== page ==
Being a Good Resource Isn’t About Knowing Everything
You know how sometimes you learn something so gradually that you don’t realize how much you know about it until someone asks you a question and you blurt out an answer without realizing you had that information in your brain at all? I’ve begun to feel that way about travel in general, and specifically about Italy. It makes sense, of course, since I’ve been writing about travel for a few years now and have been obsessed with Italy for longer than that, but occasionally my own knowledge kind of sneaks up on me a bit.
One of those times happened when I was getting my hair cut over the weekend. The gal who does my hair has been cutting and coloring my tresses for more than 10 years and her kids are now in that short window of time when she thinks they’re easy enough to take on big trips but also only a few years away from heading off to college. So the family is currently mapping out the next few summers of travel, and she tells me that in a couple years she’s got Italy on the agenda. Needless to say, when she said that it got me thinking. And talking.
She’ll be traveling with not only her husband and three (by that point) teenage boys, but also her aging parents – so suggesting they look at, for instance, hostels near the Colosseum in Rome wasn’t an option. Instead, I suggested they look into a vacation rental. She protested, saying first that they didn’t want a big, expensive villa, and second that they’d want to spend time in the cities and not just the countryside. Which is when I started spouting random tidbits of information about all the apartment rentals right in the heart of cities like Rome and how affordable they are. I got well into my monologue before I realized I should probably relax a bit, seeing as how her trip is still two years away.
But even if I can’t shut myself up sometimes, it’s really wonderful to know I have all kinds of Italy travel information on the tip of my tongue – or, at the very least, at easy disposal. It’s especially useful given the increasing number of email and Twitter questions I’m getting lately.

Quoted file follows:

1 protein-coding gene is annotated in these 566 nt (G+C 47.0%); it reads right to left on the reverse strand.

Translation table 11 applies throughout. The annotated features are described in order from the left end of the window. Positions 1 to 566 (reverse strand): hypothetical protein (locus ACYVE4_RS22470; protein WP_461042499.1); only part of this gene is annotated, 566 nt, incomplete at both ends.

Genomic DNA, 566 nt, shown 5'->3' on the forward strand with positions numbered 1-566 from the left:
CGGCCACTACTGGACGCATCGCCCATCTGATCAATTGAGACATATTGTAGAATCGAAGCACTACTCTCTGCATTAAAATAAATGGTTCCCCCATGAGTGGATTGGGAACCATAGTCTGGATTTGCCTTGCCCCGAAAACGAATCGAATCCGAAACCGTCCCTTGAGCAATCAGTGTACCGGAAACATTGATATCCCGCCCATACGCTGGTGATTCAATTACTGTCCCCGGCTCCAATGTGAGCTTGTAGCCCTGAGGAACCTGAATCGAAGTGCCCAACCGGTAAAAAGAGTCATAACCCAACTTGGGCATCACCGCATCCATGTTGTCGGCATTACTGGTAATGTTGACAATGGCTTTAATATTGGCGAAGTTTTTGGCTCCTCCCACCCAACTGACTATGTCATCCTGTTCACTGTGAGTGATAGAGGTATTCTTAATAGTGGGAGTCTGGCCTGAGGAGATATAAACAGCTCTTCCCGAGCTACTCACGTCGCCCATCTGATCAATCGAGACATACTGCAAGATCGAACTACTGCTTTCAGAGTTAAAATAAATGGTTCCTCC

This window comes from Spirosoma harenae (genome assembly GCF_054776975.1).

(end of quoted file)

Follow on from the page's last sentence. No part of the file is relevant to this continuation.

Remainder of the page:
One recent question came from a 20-something headed to Milan with her girlfriends. They’d found some seriously cheap airfare to Milan, and now they wanted to know if there were any hostels in Milan (yes, although not many and not necessarily very well-placed for many tourist attractions), whether looking at budget hotels in Milan instead was a good idea (yes, especially if you want to be more centrally-located, and although they’re a bit more expensive there are still plenty that won’t break the bank), and where the best nightlife in Milan could be found (Navigli & Sempione neighborhoods in particular, but you can find fun spots to get aperitivo all over the city).
Now, while I couldn’t have listed all the accommodation options for that gal without looking at the articles I’ve written about them, I knew where to find those articles – and knew I’d be able to find more information for her should those options not suffice.
I routinely get questions about visiting Rome, and it’s easy to understand why – it’s the most common entry point to the country (because Rome airfare tends to be cheaper than fares to Milan or Venice), and there’s going on in the Eternal City enough to keep most tourists busy for weeks. I’ve made no secret of the fact that I don’t totally love Rome, but I still get these questions. And I love that I still get them – because it means people trust my opinion based on what I’ve already written in my Rome travel guide. So, despite not gushing about Rome (the way I do about Venice, for instance), I’m still able to provide information to people hunting for Rome information – whether it’s through my own experiences or those of my ever-growing network of Italophile and expat friends.
The bottom line, I think, is this – I may know more than the average bear about travel, and about travel in Italy in particular, but when it comes to being a good resource on any subject the goal shouldn’t be to know everything but, rather, to know where to get the information when asked.
In other words, it’s not about being a know-it-all. It’s about being a know-where-to-find-it-all.